University of Minnesota Receives $40 Million for Type 1 Diabetes Research
The gift is the second largest in the history of the University and thesecond largest by an individual or family foundation to diabetes research inthe United States. In recognition of the gift and the future of diabetesresearch, the University will rename its Diabetes Institute for Immunology andTransplantation (DIIT) the Schulze Diabetes Institute.
"We have the capacity to cure this devastating disease and help peopleenjoy a happy and productive life no longer constrained by diabetes andconstant fears and worries," said Bernhard Hering, M.D., an internationallyrecognized diabetes researcher and co-director of the Schulze DiabetesInstitute. "Curing type 1 diabetes is possible. We only need to declare itpossible, engage the brightest minds, be contagiously committed and break allbarriers. This gift, for which we are very grateful, is breaking big barriersby boosting resources, raising awareness and injecting a sense of urgency andresponsibility."
Type 1 diabetes is a crippling and relentless disease. It occurs inchildren and young adults when the immune system mistakenly destroys allinsulin-producing islet beta cells in the pancreas. To stay alive and toregulate their blood sugar, patients rely on multiple daily blood sugarmeasurements and insulin injections. Even with rigorous disease management,they are at risk of developing deadly complications.
"This transformative gift enables some of the world's best minds toaggressively pursue a cure for a disease impacting millions of peopleworldwide," said University president Robert Bruininks. "I want to personallythank the Schulze family for their leadership, passion and generosity. Byfocusing on such a widespread and devastating disease, they will not onlytransform lives, but the very nature of global health care."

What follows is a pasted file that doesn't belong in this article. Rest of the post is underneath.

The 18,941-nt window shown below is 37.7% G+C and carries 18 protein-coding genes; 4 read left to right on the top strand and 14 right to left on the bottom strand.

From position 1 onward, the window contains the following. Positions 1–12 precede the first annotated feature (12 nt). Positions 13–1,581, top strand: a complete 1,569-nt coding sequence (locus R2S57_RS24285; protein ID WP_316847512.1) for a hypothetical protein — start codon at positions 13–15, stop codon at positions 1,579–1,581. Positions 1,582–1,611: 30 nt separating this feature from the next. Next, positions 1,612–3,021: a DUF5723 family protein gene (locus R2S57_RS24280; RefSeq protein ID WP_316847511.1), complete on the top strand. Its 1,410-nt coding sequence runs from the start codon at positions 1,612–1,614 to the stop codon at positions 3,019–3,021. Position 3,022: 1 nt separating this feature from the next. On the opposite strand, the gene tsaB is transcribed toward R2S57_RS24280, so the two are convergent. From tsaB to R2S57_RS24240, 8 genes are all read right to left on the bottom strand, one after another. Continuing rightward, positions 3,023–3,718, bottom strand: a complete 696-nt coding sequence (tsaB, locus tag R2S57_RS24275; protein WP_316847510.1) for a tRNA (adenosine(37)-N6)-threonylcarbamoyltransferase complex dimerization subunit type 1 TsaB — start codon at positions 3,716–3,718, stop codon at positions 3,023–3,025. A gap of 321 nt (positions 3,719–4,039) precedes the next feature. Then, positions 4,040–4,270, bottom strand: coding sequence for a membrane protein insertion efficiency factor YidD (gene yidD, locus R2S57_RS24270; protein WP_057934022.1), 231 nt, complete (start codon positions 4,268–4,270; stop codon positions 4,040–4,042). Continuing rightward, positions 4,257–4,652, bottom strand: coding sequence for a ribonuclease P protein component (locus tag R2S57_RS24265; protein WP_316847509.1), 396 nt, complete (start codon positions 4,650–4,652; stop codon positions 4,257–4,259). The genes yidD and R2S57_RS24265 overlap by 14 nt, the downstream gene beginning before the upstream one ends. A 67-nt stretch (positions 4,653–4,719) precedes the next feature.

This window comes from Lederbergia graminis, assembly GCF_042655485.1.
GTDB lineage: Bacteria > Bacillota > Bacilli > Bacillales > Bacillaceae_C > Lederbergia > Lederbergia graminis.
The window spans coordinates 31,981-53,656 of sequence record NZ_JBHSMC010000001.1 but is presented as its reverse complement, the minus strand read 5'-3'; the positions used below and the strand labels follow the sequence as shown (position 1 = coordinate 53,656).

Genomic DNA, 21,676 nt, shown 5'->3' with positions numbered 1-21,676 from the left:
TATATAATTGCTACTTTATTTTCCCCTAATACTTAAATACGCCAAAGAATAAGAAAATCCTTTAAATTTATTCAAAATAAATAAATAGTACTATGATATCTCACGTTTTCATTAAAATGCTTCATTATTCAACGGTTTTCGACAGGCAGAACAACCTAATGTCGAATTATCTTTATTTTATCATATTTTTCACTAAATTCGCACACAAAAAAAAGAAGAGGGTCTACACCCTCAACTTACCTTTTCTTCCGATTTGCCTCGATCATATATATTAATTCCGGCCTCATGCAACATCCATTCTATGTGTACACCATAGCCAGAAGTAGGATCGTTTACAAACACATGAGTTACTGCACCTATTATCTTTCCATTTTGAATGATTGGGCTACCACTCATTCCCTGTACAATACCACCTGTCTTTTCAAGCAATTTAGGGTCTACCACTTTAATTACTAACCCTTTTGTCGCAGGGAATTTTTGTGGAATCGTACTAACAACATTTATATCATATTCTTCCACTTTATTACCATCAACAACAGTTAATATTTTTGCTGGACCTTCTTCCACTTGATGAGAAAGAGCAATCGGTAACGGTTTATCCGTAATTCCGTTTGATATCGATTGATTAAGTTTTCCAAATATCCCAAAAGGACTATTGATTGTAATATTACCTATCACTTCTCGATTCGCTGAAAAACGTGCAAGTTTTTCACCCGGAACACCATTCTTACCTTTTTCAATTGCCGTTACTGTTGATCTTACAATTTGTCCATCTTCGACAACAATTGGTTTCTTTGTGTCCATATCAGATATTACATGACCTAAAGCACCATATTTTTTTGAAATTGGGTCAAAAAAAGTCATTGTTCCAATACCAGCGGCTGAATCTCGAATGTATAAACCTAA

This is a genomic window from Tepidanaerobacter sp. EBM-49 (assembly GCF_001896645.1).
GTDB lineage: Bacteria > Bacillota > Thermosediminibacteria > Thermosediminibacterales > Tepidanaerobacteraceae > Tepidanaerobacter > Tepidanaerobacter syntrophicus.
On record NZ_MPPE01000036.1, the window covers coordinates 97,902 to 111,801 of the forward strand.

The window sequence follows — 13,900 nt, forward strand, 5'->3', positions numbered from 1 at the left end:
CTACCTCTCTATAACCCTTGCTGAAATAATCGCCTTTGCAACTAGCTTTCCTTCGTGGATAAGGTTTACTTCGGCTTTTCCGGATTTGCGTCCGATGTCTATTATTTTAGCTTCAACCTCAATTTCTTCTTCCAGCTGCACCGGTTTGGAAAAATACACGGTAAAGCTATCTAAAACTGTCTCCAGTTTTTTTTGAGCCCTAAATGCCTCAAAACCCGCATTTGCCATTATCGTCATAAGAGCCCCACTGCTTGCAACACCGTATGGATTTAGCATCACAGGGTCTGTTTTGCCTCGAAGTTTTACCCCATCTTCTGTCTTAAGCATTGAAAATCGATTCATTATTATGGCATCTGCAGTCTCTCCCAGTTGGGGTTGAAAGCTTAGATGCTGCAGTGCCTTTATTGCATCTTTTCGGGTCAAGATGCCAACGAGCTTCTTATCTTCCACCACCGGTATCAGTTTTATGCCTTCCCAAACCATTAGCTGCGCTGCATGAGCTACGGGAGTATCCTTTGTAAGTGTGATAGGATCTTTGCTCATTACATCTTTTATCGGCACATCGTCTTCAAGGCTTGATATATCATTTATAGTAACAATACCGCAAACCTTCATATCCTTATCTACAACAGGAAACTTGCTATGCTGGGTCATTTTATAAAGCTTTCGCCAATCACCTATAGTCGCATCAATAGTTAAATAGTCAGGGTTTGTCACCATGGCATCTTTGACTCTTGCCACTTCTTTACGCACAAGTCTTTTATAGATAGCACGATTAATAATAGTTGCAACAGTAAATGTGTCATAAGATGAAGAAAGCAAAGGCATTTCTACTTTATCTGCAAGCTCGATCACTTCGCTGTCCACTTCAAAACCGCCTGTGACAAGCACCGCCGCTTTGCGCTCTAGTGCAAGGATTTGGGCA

Through pioneering work by researchers from the newly named SchulzeDiabetes Institute, the Stem Cell Institute, the Center for TranslationalMedicine and other critical University resources, three promising conceptualcures have been identified: human islet transplantation, pig islettransplantation and stem cell-derived islet cells. The Schulze gift willfocus on specific efforts to implement these cures.
"The scientists, especially Drs. Hering, Firpo and Blazar and their teamsat the University have the passion, determination, experience and knowledge tofind a cure for type 1 diabetes," said Richard M. Schulze. "We felt the timewas right to choose a direction that would advance to a cure in the next fiveyears. The University of Minnesota, its president and board are committed tocollaborating internally and externally to make it the center of excellence itneeds to be to accomplish this goal."
The collaborative effort to advance these cures will be led by Hering andMeri Firpo, Ph.D., of the Stem Cell Institute, with support from the Centerfor Translational Medicine, directed by Bruce Blazar, M.D. Resourcesthroughout the University will be leveraged to achieve this ambitious goal.The pledge is based on achievement milestones that have been established foreach year of funding.